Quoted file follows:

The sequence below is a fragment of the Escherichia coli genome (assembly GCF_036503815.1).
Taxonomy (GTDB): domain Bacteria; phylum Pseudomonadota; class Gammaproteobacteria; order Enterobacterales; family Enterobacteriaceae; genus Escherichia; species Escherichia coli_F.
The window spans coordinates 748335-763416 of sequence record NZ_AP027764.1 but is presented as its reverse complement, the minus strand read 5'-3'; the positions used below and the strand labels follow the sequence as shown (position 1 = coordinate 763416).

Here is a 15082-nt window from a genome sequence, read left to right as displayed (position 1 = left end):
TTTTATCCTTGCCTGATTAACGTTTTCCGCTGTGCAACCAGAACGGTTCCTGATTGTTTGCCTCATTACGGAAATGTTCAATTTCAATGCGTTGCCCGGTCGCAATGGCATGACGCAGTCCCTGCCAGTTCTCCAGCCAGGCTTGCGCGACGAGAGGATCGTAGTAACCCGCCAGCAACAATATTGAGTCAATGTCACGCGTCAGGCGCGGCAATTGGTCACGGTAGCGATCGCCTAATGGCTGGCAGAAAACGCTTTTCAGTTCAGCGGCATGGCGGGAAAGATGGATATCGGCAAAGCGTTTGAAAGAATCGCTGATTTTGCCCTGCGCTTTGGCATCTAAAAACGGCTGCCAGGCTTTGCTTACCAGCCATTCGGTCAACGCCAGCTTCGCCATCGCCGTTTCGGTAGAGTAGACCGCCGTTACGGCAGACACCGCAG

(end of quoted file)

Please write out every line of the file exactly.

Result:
The sequence below is a fragment of the Escherichia coli genome (assembly GCF_036503815.1).
Taxonomy (GTDB): domain Bacteria; phylum Pseudomonadota; class Gammaproteobacteria; order Enterobacterales; family Enterobacteriaceae; genus Escherichia; species Escherichia coli_F.
The window spans coordinates 748335-763416 of sequence record NZ_AP027764.1 but is presented as its reverse complement, the minus strand read 5'-3'; the positions used below and the strand labels follow the sequence as shown (position 1 = coordinate 763416).

Here is a 15082-nt window from a genome sequence, read left to right as displayed (position 1 = left end):
TTTTATCCTTGCCTGATTAACGTTTTCCGCTGTGCAACCAGAACGGTTCCTGATTGTTTGCCTCATTACGGAAATGTTCAATTTCAATGCGTTGCCCGGTCGCAATGGCATGACGCAGTCCCTGCCAGTTCTCCAGCCAGGCTTGCGCGACGAGAGGATCGTAGTAACCCGCCAGCAACAATATTGAGTCAATGTCACGCGTCAGGCGCGGCAATTGGTCACGGTAGCGATCGCCTAATGGCTGGCAGAAAACGCTTTTCAGTTCAGCGGCATGGCGGGAAAGATGGATATCGGCAAAGCGTTTGAAAGAATCGCTGATTTTGCCCTGCGCTTTGGCATCTAAAAACGGCTGCCAGGCTTTGCTTACCAGCCATTCGGTCAACGCCAGCTTCGCCATCGCCGTTTCGGTAGAGTAGACCGCCGTTACGGCAGACACCGCAG